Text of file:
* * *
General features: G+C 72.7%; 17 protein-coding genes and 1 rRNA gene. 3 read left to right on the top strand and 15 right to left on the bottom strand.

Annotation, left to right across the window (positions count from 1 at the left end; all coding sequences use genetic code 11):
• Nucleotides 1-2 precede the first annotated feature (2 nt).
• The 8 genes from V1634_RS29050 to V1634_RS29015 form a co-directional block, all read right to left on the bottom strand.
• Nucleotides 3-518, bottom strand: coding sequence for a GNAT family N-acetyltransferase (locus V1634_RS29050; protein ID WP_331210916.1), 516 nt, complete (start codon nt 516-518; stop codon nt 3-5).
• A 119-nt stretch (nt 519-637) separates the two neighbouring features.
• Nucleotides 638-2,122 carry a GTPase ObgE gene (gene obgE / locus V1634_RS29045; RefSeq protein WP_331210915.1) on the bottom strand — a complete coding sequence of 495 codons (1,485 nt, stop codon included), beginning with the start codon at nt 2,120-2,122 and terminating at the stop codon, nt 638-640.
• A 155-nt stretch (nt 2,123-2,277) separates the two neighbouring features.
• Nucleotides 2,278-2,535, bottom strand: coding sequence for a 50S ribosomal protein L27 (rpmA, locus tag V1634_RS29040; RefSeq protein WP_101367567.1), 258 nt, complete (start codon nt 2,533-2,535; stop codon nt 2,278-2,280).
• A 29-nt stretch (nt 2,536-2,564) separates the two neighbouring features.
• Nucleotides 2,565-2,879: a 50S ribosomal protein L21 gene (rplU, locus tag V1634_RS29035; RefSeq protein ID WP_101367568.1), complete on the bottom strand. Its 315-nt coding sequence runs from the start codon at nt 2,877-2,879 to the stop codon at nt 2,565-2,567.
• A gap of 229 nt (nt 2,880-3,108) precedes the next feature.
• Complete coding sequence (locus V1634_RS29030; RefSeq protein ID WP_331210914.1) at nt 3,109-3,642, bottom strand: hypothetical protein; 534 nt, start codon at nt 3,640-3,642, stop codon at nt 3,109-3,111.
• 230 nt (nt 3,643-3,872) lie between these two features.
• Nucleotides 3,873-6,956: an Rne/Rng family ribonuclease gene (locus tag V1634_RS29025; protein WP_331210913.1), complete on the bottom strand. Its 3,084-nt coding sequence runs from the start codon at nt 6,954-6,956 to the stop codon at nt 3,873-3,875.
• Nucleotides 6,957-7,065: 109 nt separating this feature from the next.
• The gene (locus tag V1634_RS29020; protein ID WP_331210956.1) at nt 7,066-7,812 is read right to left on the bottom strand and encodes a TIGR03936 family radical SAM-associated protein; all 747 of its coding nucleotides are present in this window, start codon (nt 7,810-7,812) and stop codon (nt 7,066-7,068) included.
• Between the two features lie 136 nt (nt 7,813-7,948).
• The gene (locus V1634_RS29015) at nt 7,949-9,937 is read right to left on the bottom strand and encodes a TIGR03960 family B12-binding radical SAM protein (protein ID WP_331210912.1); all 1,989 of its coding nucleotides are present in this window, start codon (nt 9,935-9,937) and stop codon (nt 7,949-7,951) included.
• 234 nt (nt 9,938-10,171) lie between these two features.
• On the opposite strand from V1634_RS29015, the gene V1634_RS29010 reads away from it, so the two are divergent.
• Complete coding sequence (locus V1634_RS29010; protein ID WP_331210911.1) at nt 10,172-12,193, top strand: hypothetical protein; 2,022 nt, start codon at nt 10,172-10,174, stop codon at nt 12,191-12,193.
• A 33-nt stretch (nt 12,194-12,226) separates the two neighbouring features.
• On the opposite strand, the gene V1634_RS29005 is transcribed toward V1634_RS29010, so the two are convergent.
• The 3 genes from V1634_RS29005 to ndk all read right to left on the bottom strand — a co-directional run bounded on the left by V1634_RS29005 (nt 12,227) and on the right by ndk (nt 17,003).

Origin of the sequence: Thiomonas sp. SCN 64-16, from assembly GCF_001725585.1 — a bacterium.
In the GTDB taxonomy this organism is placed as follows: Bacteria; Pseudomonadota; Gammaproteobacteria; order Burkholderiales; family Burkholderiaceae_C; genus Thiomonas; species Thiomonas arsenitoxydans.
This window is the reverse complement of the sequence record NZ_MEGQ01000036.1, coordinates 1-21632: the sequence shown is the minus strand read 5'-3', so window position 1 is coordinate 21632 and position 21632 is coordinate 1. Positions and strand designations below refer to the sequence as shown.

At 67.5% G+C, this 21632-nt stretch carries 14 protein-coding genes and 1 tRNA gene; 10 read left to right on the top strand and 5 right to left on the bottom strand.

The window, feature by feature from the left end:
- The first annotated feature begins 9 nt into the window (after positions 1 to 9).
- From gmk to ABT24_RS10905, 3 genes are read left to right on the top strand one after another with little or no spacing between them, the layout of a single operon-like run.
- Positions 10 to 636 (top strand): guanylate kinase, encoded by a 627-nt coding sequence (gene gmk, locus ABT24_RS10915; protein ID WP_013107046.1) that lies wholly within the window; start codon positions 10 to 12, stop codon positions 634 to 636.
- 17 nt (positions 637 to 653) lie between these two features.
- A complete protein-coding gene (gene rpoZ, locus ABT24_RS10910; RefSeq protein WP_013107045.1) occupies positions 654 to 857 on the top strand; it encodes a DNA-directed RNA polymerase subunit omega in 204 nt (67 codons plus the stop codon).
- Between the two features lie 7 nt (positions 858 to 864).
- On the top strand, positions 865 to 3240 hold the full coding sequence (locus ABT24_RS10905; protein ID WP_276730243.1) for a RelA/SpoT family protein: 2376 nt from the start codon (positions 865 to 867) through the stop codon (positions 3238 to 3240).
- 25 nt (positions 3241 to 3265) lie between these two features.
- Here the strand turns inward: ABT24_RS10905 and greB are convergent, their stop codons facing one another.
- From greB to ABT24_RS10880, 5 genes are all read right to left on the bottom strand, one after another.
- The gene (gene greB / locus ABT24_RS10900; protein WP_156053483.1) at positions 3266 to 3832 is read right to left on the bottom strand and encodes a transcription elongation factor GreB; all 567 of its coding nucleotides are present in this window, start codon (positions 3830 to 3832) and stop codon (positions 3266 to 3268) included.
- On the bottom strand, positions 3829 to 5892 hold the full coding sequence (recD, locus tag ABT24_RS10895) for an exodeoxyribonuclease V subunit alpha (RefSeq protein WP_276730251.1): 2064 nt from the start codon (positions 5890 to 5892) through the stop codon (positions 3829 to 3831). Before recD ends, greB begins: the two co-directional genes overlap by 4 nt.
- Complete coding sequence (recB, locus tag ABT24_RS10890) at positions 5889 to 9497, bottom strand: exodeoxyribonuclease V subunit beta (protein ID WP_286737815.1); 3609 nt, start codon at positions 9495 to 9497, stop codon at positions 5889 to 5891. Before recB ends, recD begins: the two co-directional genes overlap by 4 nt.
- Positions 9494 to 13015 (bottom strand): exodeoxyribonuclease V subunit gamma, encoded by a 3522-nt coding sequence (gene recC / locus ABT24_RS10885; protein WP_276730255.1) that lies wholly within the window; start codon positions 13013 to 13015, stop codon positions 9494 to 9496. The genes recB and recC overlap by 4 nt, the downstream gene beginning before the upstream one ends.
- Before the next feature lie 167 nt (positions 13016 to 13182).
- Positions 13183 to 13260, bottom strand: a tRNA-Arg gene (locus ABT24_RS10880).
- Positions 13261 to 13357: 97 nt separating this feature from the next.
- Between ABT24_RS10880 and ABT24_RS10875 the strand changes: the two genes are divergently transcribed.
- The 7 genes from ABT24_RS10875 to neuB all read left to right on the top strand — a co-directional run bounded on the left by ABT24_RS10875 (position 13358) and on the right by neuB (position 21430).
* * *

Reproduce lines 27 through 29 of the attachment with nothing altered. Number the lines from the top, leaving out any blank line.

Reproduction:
In the GTDB taxonomy this organism is placed as follows: Bacteria; Pseudomonadota; Gammaproteobacteria; order Burkholderiales; family Burkholderiaceae_C; genus Thiomonas; species Thiomonas arsenitoxydans.
This window is the reverse complement of the sequence record NZ_MEGQ01000036.1, coordinates 1-21632: the sequence shown is the minus strand read 5'-3', so window position 1 is coordinate 21632 and position 21632 is coordinate 1. Positions and strand designations below refer to the sequence as shown.

At 67.5% G+C, this 21632-nt stretch carries 14 protein-coding genes and 1 tRNA gene; 10 read left to right on the top strand and 5 right to left on the bottom strand.